Random phase approximation – wikipedia gas news today

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The random phase approximation ( RPA) is an approximation method in condensed matter physics and in nuclear physics. It was first introduced by David Bohm and David Pines as an important result in a series of seminal papers of 1952 and 1953. [1] [2] [3] For decades physicists had been trying to incorporate the effect of microscopic quantum mechanical interactions between electrons in the theory of matter. Bohm and Pines’ RPA accounts for the weak screened Coulomb interaction and is commonly used for describing the dynamic linear electronic response of electron systems.

In the RPA, electrons are assumed to respond only to the total electric potential V( r) which is the sum of the external perturbing potential V ext( r) and a screening potential V sc( r). The external perturbing potential is assumed to oscillate at a single frequency ω, so that the model yields via a self-consistent field (SCF) method [4] a dynamic dielectric function denoted by ε RPA( k, ω).

The contribution to the dielectric function from the total electric potential is assumed to average out, so that only the potential at wave vector k contributes. This is what is meant by the random phase approximation. The resulting dielectric function, also called the Lindhard dielectric function, [5] [6] correctly predicts a number of properties of the electron gas, including plasmons. [7]

The RPA was criticized in the late 50’s for overcounting the degrees of freedom and the call for justification led to intense work among theoretical physicists. In a seminal paper Murray Gell-Mann and Keith Brueckner showed that the RPA can be derived from a summation of leading-order chain Feynman diagrams in a dense electron gas. [8]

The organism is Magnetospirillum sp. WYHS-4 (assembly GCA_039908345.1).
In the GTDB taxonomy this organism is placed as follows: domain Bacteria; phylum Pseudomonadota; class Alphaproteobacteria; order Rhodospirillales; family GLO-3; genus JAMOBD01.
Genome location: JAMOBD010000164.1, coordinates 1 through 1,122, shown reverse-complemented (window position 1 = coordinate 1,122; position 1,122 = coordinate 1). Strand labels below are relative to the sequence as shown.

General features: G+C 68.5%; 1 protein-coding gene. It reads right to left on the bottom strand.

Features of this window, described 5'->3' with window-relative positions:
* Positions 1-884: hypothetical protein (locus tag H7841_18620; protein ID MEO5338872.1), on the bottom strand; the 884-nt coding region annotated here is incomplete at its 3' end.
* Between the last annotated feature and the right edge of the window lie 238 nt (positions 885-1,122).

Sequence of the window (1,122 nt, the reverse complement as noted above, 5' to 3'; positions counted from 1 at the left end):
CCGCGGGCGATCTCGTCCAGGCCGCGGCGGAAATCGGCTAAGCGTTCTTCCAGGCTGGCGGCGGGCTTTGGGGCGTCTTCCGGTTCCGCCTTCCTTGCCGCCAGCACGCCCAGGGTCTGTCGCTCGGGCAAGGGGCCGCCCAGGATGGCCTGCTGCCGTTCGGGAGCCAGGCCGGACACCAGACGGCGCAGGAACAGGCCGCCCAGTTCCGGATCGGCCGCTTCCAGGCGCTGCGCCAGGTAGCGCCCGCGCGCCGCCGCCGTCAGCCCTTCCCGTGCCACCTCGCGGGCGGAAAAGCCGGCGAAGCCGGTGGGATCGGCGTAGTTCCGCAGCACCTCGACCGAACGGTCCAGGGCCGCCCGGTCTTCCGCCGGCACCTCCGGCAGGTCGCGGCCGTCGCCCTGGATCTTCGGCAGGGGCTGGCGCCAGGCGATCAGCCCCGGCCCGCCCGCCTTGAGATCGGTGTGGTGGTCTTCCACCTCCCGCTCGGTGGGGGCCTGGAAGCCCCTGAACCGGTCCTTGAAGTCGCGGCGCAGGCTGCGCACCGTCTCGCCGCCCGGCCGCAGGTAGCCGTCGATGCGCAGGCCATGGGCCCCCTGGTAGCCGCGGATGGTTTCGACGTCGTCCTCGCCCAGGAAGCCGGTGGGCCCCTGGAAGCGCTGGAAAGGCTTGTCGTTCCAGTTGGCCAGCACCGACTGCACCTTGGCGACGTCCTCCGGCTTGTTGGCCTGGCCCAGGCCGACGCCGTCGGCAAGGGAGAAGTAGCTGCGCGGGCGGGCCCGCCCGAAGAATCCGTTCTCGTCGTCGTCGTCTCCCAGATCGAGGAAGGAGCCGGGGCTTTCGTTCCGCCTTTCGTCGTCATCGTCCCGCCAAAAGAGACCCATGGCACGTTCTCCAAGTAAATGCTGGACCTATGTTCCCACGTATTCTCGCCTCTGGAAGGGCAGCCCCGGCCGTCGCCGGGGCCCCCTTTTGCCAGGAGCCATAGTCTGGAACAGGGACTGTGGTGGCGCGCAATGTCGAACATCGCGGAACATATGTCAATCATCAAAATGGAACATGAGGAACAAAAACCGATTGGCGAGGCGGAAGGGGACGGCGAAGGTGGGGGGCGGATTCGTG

The RPA vacuum | R P A ⟩ {\displaystyle \left|\mathbf {RPA} \right\rangle } for a bosonic system can be expressed in terms of non-correlated bosonic vacuum | M F T ⟩ {\displaystyle \left|\mathbf {MFT} \right\rangle } and original boson excitations a i † {\displaystyle \mathbf {a} _{i}^{\dagger }}

⟨ R P A | R P A ⟩ = N 2 ⟨ M F T | e z i ( q ~ i ) 2 / 2 e z j ( q ~ j † ) 2 / 2 | M F T ⟩ = 1 {\displaystyle \langle \mathrm {RPA} |\mathrm {RPA} \rangle ={\mathcal {N}}^{2}\langle \mathrm {MFT} |\mathbf {e} ^{z_{i}({\tilde {\mathbf {q} }}_{i})^{2}/2}\mathbf {e} ^{z_{j}({\tilde {\mathbf {q} }}_{j}^{\dagger })^{2}/2}|\mathrm {MFT} \rangle =1}

where Z i j = ( X t ) i k z k X j k {\displaystyle Z_{ij}=(X^{\mathrm {t} })_{i}^{k}z_{k}X_{j}^{k}} is the singular value decomposition of Z i j {\displaystyle Z_{ij}} . q ~ i = ( X † ) j i a j {\displaystyle {\tilde {\mathbf {q} }}^{i}=(X^{\dagger })_{j}^{i}\mathbf {a} ^{j}}

N − 2 = ∑ m i ∑ n j ( z i / 2 ) m i ( z j / 2 ) n j m ! n ! ⟨ M F T | ∏ i j ( q ~ i ) 2 m i ( q ~ j † ) 2 n j | M F T ⟩ {\displaystyle {\mathcal {N}}^{-2}=\sum _{m_{i}}\sum _{n_{j}}{\frac {(z_{i}/2)^{m_{i}}(z_{j}/2)^{n_{j}}}{m!n!}}\langle \mathrm {MFT} |\prod _{i\,j}({\tilde {\mathbf {q} }}_{i})^{2m_{i}}({\tilde {\mathbf {q} }}_{j}^{\dagger })^{2n_{j}}|\mathrm {MFT} \rangle }

a ~ i = ( 1 1 − Z 2 ) i j a j + ( 1 1 − Z 2 Z ) i j a j † {\displaystyle {\tilde {\mathbf {a} }}_{i}=\left({\frac {1}{\sqrt {1-Z^{2}}}}\right)_{ij}\mathbf {a} _{j}+\left({\frac {1}{\sqrt {1-Z^{2}}}}Z\right)_{ij}\mathbf {a} _{j}^{\dagger }} . References [ edit ]